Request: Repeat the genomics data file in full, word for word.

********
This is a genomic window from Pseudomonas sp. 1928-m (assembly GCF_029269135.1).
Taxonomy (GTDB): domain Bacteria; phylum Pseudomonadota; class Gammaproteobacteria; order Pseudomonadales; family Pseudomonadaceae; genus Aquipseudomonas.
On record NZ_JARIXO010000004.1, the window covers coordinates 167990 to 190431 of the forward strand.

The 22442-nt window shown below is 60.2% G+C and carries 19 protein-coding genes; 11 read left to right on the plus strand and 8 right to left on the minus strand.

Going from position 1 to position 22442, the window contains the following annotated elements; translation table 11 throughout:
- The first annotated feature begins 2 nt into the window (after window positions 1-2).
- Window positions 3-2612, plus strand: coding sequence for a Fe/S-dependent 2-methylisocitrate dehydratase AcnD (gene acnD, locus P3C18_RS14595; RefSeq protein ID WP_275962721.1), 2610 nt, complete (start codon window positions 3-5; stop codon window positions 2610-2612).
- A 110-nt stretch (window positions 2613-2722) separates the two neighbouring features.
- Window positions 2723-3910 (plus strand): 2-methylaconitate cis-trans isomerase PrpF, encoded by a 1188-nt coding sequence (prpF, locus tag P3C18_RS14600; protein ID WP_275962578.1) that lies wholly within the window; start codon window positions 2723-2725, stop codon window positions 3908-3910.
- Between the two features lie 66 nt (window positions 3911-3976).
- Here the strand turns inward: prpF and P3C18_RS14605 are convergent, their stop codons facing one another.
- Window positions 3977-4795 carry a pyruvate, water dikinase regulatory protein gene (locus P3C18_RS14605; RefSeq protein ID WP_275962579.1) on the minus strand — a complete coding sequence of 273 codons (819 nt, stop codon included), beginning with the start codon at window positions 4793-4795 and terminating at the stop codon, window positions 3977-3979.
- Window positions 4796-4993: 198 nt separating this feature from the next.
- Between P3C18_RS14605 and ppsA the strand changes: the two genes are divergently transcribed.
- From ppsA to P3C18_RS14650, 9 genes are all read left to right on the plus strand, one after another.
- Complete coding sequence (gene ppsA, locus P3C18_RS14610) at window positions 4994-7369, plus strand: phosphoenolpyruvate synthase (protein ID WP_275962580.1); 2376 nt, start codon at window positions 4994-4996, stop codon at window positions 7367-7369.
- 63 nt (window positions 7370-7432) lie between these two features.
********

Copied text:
This is a genomic window from Pseudomonas sp. 1928-m (assembly GCF_029269135.1).
Taxonomy (GTDB): domain Bacteria; phylum Pseudomonadota; class Gammaproteobacteria; order Pseudomonadales; family Pseudomonadaceae; genus Aquipseudomonas.
On record NZ_JARIXO010000004.1, the window covers coordinates 167990 to 190431 of the forward strand.

The 22442-nt window shown below is 60.2% G+C and carries 19 protein-coding genes; 11 read left to right on the plus strand and 8 right to left on the minus strand.

Going from position 1 to position 22442, the window contains the following annotated elements; translation table 11 throughout:
- The first annotated feature begins 2 nt into the window (after window positions 1-2).
- Window positions 3-2612, plus strand: coding sequence for a Fe/S-dependent 2-methylisocitrate dehydratase AcnD (gene acnD, locus P3C18_RS14595; RefSeq protein ID WP_275962721.1), 2610 nt, complete (start codon window positions 3-5; stop codon window positions 2610-2612).
- A 110-nt stretch (window positions 2613-2722) separates the two neighbouring features.
- Window positions 2723-3910 (plus strand): 2-methylaconitate cis-trans isomerase PrpF, encoded by a 1188-nt coding sequence (prpF, locus tag P3C18_RS14600; protein ID WP_275962578.1) that lies wholly within the window; start codon window positions 2723-2725, stop codon window positions 3908-3910.
- Between the two features lie 66 nt (window positions 3911-3976).
- Here the strand turns inward: prpF and P3C18_RS14605 are convergent, their stop codons facing one another.
- Window positions 3977-4795 carry a pyruvate, water dikinase regulatory protein gene (locus P3C18_RS14605; RefSeq protein ID WP_275962579.1) on the minus strand — a complete coding sequence of 273 codons (819 nt, stop codon included), beginning with the start codon at window positions 4793-4795 and terminating at the stop codon, window positions 3977-3979.
- Window positions 4796-4993: 198 nt separating this feature from the next.
- Between P3C18_RS14605 and ppsA the strand changes: the two genes are divergently transcribed.
- From ppsA to P3C18_RS14650, 9 genes are all read left to right on the plus strand, one after another.
- Complete coding sequence (gene ppsA, locus P3C18_RS14610) at window positions 4994-7369, plus strand: phosphoenolpyruvate synthase (protein ID WP_275962580.1); 2376 nt, start codon at window positions 4994-4996, stop codon at window positions 7367-7369.
- 63 nt (window positions 7370-7432) lie between these two features.